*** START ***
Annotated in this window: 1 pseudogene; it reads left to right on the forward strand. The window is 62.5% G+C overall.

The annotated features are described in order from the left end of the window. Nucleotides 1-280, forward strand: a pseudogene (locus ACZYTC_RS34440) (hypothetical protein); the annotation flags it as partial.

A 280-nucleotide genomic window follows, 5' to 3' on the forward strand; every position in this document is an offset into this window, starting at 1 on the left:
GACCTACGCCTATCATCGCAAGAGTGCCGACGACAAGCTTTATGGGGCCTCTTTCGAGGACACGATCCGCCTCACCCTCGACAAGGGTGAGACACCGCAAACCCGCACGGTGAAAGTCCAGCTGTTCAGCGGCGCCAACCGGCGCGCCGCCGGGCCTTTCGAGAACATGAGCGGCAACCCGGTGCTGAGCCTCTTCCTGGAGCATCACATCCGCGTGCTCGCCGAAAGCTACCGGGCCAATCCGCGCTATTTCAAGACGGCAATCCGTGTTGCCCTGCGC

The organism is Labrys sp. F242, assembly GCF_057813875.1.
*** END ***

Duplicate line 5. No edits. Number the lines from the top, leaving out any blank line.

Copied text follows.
The organism is Labrys sp. F242, assembly GCF_057813875.1.